The Koreas | Society | East Asia

Parasite Spreading Around the World, With No Signs of Stopping

In country after country, the South Korean film is garnering accolades from critics and audiences alike

Jenna Gibson
Parasite Spreading Around the World, With No Signs of Stopping
Credit: Wikimedia Commons/ Kinocine PARKJEAHWAN4wiki

After this weekend, critically acclaimed Parasite is officially director Bong Joon-ho’s highest-grossing film, raking in more than $100 million from the global box office. The dark comedy is taking the United States by storm — although it only opened in three theaters for its first weekend stateside, it sold out nearly every screening and broke the record for the international film with the highest ever per-screen revenue. Now open in the U.S. for four weeks, Parasite continues to rack up impressive per-screen numbers.

This interest comes in part from exceptionally good word of mouth. Parasite is one of the rare movies to get top-notch ratings from both critics and audiences — 99 percent and 93 percent respectively on Rotten Tomatoes.

In some ways, the worldwide interest in Parasite may be surprising given its focus on telling a very Korean story. The movie focuses on two families, one desperate to escape their financial woes and one living comfortably in their own closed-off world. Through their interactions, the movie explores themes that have been percolating in Korean society and politics recently — from the pressures of education and the necessity of having the right diploma to get you in the door, to sky-high housing prices, to the financial dangers of investing all your savings in a small business.

But while these issues are particularly important in South Korea right now, they are also obviously at their core common experiences that many people all over the world can tap into as they watch the movie. The film’s messages about inequality, the fight to be treated with respect, and much more are universal themes that can, and clearly have been, resonating with Korean as well as non-Korean audiences.

In a video interview with the YouTube channel Birth.Movies.Death, Bong explained this dichotomy. “I tried to express a sentiment specific to the Korean culture, and I thought that it was full of Koreanness if seen from an outsider’s perspective,” he said. “But upon screening the film after completion, all the responses from different audiences were pretty much the same, which made me realize that the topic was universal. Essentially, we all live in the same country called Capitalism.”

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These universal themes, coupled with a captivating plot and a top-notch cast, have swept the cinema world. It has racked up nominations and awards from film festivals around the world, and took the Palme d’Or at the Cannes Film Festival — the first film from a South Korean director to win the festival’s top honor.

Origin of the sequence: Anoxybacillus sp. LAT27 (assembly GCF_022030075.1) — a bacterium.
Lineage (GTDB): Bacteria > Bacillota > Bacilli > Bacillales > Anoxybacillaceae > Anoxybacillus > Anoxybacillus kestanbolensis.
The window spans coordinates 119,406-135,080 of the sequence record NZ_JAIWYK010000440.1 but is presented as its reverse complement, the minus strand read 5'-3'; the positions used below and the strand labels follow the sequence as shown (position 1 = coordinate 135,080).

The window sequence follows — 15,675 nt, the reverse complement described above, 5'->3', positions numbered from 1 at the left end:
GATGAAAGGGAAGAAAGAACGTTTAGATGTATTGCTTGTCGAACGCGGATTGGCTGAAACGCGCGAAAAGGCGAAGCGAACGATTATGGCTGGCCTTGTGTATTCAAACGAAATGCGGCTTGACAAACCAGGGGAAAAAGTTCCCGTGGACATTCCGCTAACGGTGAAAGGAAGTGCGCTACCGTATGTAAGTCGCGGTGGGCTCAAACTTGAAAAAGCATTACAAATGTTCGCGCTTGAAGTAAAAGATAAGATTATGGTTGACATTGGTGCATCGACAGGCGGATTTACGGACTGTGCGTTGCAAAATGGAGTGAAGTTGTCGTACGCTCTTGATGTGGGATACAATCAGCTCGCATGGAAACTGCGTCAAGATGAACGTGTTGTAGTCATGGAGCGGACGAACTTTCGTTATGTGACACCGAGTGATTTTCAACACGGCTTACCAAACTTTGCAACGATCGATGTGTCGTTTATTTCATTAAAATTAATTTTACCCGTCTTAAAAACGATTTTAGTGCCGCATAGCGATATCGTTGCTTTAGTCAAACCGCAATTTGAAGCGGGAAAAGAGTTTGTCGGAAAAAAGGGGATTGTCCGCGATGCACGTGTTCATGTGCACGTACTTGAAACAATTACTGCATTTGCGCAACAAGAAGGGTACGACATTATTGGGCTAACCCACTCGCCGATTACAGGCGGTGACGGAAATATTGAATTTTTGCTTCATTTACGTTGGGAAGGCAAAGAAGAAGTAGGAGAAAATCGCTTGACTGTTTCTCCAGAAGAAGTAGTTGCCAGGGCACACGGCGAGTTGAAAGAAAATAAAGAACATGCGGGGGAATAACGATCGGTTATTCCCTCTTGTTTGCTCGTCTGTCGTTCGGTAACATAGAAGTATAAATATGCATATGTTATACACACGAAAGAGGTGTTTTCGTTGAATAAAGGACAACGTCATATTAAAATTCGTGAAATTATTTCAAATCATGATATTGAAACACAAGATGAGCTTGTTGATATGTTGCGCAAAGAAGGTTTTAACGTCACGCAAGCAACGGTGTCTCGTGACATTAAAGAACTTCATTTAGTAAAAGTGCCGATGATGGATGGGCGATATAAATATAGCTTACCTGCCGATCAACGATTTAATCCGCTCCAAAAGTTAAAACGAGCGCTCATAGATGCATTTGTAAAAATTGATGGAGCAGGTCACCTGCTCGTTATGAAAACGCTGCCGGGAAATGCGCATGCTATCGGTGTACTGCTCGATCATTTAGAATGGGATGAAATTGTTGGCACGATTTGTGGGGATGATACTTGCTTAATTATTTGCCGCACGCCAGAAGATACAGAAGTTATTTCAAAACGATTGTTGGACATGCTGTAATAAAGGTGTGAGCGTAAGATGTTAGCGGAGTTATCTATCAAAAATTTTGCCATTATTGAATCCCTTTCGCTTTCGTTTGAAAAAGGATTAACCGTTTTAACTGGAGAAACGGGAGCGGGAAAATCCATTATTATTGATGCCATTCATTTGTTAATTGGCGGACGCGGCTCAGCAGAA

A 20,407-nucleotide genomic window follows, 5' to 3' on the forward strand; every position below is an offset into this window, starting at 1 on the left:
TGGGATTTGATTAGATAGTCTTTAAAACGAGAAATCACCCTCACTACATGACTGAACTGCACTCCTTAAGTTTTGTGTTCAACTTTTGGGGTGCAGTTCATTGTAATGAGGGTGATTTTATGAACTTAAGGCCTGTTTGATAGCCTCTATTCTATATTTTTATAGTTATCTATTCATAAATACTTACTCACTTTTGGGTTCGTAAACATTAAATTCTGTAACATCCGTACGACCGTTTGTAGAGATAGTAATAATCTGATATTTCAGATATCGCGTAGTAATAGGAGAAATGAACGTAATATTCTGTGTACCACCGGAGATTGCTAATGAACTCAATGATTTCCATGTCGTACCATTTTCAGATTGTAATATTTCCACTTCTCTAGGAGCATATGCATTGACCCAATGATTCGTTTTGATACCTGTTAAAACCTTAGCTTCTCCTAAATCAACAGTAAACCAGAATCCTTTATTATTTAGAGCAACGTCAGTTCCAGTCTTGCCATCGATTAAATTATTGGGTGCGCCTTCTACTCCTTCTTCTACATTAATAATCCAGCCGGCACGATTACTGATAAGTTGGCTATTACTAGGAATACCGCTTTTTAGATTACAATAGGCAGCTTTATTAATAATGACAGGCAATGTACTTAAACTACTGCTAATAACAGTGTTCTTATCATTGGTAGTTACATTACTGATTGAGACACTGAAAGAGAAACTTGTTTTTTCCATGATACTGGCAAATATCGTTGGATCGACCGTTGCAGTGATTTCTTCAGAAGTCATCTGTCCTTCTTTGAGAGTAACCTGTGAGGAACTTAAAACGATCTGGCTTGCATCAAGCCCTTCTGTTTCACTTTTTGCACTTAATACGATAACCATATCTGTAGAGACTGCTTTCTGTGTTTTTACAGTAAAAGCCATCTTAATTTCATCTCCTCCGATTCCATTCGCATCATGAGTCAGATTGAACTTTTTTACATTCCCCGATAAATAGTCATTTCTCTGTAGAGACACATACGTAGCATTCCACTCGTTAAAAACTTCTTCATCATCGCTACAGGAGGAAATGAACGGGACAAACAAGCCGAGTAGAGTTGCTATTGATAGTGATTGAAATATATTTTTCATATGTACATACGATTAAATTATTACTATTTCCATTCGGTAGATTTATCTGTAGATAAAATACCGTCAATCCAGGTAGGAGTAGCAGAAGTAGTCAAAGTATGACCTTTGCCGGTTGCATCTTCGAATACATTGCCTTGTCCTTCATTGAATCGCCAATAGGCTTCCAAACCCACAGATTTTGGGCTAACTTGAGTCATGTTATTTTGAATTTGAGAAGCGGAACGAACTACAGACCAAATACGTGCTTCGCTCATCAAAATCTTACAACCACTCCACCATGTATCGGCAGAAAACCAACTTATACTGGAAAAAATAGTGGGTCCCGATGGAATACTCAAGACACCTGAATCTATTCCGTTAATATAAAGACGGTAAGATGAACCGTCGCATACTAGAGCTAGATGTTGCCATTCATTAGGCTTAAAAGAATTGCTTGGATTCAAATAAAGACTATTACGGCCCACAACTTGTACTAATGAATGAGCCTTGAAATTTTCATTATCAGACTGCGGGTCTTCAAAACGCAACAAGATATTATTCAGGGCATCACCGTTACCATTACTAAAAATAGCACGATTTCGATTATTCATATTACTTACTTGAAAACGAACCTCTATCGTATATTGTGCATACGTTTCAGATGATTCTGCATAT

Bong, for one, doesn’t seem to be too phased by these accolades. In a hilarious video that went viral in South Korea, during the film’s extended, eight-minute long standing ovation at Cannes, Bong leaned over to the film’s costars and audibly said “I’m hungry,” clearly ready to keep the event rolling.

As far as the Oscars are concerned, he has no illusions about the award’s limitations. In a recent interview with Vulture, Bong pointed out that despite its claim to worldwide legitimacy, the Oscars are still very much a local American award show aimed at an American audience. The latest controversy with the Academy Awards’ decision not to consider a Nigerian film for its International Film category — simply because it is largely in English — illustrates this point. The Oscars are not necessarily made to be accommodating for international filmmakers, and Bong seems to be perfectly fine with that.

Nevertheless, an Oscar nomination could bring even more publicity than the film is already receiving, and could bring increased visibility for Korean cinema in a Western market that has so far failed to appreciate it. South Korea has yet to even have a film even nominated for the International Film award, much less win it (although the fact that The Handmaiden was not put up as South Korea’s Oscar pick in 2017 remains a travesty). The increased exposure that Parasite’s international success has brought could increase curiosity not just about Bong’s previous films, but also the wide range of work that Korean filmmakers have to offer.

Jenna Gibson is a doctoral student in political science at the University of Chicago and a Korea blogger for The Diplomat. You can find her on Twitter at @jennargibson.